Saturday, January 10, 2004


Employers worry about effects of STA route cuts

Amy Cannata
Staff writer

Some of Jaak Juhkentaal's most valued employees take the bus to their jobs at Rockwood South, and he's worried he could lose them.

"I know for a fact that, especially in our housekeeping department, we have a number of employees dependent on the bus service to keep their jobs," said Juhkentaal, operations manager for Rockwood Retirement Communities.

And now that bus service is going to be cut back, hurting those employees, he said.

The Spokane Transit Authority's proposed 45
percent fixed-route reduction would eliminate bus service after 7 p.m. weekdays and on the weekends entirely. Parts of the West Plains, Spokane Valley and South Hill would no longer be served at all.

For businesses left off the new route map or with irregular hours, the cuts could strand employees.

Even if businesses are only open 8-5 on weekdays and are served by one of the proposed bus routes, they still could have problems if their employees can't catch the bus near their homes, said STA spokeswoman Molly Myers.

The Spokane Regional Chamber of Commerce hasn't taken a position on the proposed cuts, but is examining the issue, said the chamber's board chairman, Scott Morris.

"We clearly understand that in order to build a thriving and dynamic economy in the area, that's linked to transportation," Morris said.

The chamber is particularly worried about Fairchild Air Force Base's service being cut, said chamber president Rich Hadley.

The federal government is studying closing some military bases, and transportation is one factor they are considering, Hadley said.

The potential impacts of STA's cuts are also sinking in for transit riders.

Amy Fodor works hard to support her two children. But come July, getting to work could be the hardest part.

Fodor works temporary jobs, and right now she's helping show furniture at the Spokane Valley Costco store.

The job includes weekend hours, and Fodor relies on the bus to get her to work each day and to the day-care center where she leaves her children.

But in six months, her job opportunities may be much more limited.

"I would probably just have to accept the ones that are regular business hours," said Fodor of her temporary job opportunities. "I have no other way to get to work except the bus."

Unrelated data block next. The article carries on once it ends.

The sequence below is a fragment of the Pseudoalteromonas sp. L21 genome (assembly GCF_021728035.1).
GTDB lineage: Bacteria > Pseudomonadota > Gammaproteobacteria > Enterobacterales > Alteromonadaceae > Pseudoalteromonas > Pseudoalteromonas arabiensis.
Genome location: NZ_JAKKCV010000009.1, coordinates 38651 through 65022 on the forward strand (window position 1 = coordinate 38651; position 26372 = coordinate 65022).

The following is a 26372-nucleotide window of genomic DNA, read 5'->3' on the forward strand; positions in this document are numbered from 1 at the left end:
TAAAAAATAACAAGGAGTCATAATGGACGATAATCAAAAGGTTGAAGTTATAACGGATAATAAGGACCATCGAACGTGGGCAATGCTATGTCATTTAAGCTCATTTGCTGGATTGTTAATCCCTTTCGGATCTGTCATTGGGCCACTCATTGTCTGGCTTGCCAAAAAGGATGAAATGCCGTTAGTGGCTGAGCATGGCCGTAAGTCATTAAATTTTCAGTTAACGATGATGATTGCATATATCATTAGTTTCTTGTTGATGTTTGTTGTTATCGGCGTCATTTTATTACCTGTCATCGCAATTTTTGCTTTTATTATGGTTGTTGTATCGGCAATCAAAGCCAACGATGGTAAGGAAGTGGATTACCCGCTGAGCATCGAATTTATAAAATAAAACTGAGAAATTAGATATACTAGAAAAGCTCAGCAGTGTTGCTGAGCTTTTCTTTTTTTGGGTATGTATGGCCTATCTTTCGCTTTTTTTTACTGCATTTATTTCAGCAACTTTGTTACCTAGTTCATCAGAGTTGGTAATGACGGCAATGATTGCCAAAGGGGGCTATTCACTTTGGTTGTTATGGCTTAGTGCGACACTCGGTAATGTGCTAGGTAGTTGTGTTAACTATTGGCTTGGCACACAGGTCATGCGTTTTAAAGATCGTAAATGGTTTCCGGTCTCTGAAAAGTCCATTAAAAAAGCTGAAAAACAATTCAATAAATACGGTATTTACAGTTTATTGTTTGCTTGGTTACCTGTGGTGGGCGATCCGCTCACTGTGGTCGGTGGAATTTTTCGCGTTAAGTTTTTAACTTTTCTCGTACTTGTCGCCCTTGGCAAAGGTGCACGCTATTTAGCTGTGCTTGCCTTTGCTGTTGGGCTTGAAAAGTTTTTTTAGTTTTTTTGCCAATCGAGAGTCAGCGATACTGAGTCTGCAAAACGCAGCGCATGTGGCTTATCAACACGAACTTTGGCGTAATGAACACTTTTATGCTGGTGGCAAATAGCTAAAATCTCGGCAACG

The Spokane Business and Industrial Park is fighting to retain its service.

"It's certainly a minority that takes the bus, but it's expensive to train even one employee. You don't want to lose anybody," said industrial park spokesman Dean Stuart.

Stuart said he has written to the STA board about the issue, but is hopeful that it will be moot if the board takes a sales tax increase back to the voters. Voters turned down a three-tenths of 1 percent sales tax increase to support transit in 2002.

Many businesses are unaware how many of their employees use public transportation and of how the proposed cuts will impact them, said STA's Myers.

The Spokane Valley Mall is open beyond STA's proposed hours, but store managers haven't been complaining about the cuts, said mall manager John Shasky.

"We've heard the news, but we don't know the specifics," Shasky said.

Other businesses are already preparing for the worst.

At Sacred Heart Medical Center, Employee Transportation Coordinator Lori Barschig has been looking at expanding the company's rideshare program to help those who may not be able to use the bus come July.

"It's going to impact us greatly," Barschig said.

Past STA service reductions caused many Sacred Heart employees to stop taking the bus. Some had to buy cars they really couldn't afford, she said.

"I would really, really like to see something better in place for STA," Barschig said.

ĽAmy Cannata can be reached at (509) 459-5497 or by e-mail at

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